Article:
Monday, February 14, 2011

Journey of a Cine-Son

In the absence of official translations, Jonathan Rosenbaum once compared the sharing of Serge Daney's texts in English to "offering pornographic postcards to strangers passing on the street". Here's one of these "postcards": the translation of the long filmed interview Serge Daney gave in 1992 just appeared on Vimeo:

Journey of a Cine-Son (video):
The original film (Itinéraires d'un ciné-fils) is a 3 hour interview of Serge Daney by French "intellectual" Regis Debray, filmed in January 1992, a few months before Daney died of aids. It was aired on French television as part of the magazine "Océaniques" in May 1992 and was released on DVD by the excellent Editions Montparnasse in 2004.

The film is one of the two main documents (with Daney's posthumous book Postcards from the Cinema) showing Daney, ill and aware that he might die soon, providing a kind of prefect summary of his life as a cinephile, and aligning his story with the history of modern cinema. The film also shows Daney's fascinating and continuous discourse (it's more a monologue than an interview) which he was so famous for (apparently, only Rivette could sustain a conversation with Daney).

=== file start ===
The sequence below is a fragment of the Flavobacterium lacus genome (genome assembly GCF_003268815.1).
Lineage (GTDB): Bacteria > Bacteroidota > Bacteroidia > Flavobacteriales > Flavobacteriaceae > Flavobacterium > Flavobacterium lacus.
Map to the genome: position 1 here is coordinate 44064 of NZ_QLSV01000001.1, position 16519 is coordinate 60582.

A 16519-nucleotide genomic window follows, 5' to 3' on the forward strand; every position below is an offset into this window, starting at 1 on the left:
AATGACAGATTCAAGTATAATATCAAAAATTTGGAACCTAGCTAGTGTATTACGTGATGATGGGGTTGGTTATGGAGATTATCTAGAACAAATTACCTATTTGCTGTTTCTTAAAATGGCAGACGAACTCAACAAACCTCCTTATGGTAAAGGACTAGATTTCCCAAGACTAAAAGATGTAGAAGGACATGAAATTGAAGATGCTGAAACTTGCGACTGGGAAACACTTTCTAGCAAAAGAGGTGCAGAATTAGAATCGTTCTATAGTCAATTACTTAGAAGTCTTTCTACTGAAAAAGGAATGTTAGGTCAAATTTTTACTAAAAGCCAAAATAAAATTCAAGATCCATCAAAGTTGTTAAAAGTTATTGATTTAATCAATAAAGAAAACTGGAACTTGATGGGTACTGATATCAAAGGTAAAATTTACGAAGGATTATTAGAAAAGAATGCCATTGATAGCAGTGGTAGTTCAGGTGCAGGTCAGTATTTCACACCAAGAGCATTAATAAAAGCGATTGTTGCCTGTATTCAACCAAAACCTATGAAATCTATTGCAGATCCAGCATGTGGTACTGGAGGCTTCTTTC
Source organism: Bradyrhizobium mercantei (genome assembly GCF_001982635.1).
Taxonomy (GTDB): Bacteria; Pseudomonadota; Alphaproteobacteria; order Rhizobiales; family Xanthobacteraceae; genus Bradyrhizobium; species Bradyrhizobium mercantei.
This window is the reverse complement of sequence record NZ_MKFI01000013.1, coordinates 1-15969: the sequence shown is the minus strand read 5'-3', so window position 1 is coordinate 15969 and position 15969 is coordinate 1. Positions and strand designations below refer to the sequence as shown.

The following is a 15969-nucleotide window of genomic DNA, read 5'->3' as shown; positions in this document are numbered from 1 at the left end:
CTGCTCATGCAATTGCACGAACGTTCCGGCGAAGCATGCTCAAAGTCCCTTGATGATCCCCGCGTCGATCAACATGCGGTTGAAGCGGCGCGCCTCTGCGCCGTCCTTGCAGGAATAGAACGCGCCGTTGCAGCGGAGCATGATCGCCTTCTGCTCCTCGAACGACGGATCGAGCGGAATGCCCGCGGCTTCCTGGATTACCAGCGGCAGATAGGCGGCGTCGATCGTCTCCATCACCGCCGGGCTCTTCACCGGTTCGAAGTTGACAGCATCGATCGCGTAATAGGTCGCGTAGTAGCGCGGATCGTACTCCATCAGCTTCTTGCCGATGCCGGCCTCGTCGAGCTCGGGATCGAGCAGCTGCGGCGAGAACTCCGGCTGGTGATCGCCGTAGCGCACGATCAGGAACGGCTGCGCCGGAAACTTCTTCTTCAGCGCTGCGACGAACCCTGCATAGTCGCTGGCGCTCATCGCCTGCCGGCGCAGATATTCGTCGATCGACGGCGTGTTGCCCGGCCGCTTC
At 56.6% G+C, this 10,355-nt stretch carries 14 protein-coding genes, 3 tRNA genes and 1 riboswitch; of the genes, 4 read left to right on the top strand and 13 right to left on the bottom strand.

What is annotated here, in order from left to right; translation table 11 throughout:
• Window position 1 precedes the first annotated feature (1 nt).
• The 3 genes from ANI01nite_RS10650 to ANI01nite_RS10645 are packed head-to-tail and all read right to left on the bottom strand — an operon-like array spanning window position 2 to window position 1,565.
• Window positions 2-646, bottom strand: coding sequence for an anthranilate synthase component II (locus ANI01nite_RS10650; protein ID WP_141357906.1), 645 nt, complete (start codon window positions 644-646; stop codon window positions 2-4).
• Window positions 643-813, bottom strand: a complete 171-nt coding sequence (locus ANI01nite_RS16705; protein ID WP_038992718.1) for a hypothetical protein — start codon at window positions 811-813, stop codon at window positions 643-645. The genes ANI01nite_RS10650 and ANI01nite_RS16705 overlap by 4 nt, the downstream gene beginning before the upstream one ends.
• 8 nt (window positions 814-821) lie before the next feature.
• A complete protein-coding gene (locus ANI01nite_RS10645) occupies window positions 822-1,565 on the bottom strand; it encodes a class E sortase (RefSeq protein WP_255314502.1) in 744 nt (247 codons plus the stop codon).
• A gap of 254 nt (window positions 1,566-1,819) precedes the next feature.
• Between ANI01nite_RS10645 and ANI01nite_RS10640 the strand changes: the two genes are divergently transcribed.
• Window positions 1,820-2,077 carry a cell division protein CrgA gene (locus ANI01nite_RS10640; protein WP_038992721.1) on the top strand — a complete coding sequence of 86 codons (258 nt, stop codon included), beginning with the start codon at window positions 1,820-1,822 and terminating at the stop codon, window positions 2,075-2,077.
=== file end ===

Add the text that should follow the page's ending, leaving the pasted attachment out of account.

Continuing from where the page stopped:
I still feel strange that these late 'crepuscular' texts are the first ones to be available in English. In France, we discovered them after Daney's death and after having read his film criticism and daily columns for years. These documents came as incredibly condensed and systematic thinking from someone who produced a fresh idea on cinema or television on a daily basis, someone who tried something new all the time and challenged readers to follow the extraordinary pace of his thinking. But even if to my eyes they are a bit too 'perfect' and they lack some of the experimentation and freedom of Daney's best writing, there's no doubting their amazing lucidity, power and relevance. It's very puzzling to see that Daney's latest ideas or concept (like the 'visual') seem frighteningly relevant in today's digital age.

I'd love to hear reactions from English readers who discover this interview with less knowledge of Daney's writings. Any views? This would make for a great debate on Girish's blog.

[I must confess that the authors of the translation and the subtitles ("nletore & newland @ KG") have been in touch with this blog. A big thank you to them for completing this project. They have also shared the complete translated transcript of the interview, which I hope to publish on this blog soon.]


  1. I just wanted to add that, regarding "only Rivette could sustain conversation with Daney" -- the oral, the verbal historians and theorizers of cinema are not completely extinct...There are many to talk to. It is told that Bill Krohn, US correspondent for CdC, was one of the few who could match Daney; it's one reason he got the job at Cahiers. I believe it because I know Bill personally; he has more ideas and can verbally express them more than anyone I have ever met. Yet he is only interviewed for marginalia....

  2. Hi Andy, thanks for the comment. You're right: we shouldn't turn the past into a myth. Here's to many more conversations and great critics. I've never had a chance to hear Bill personally, perhaps one day...


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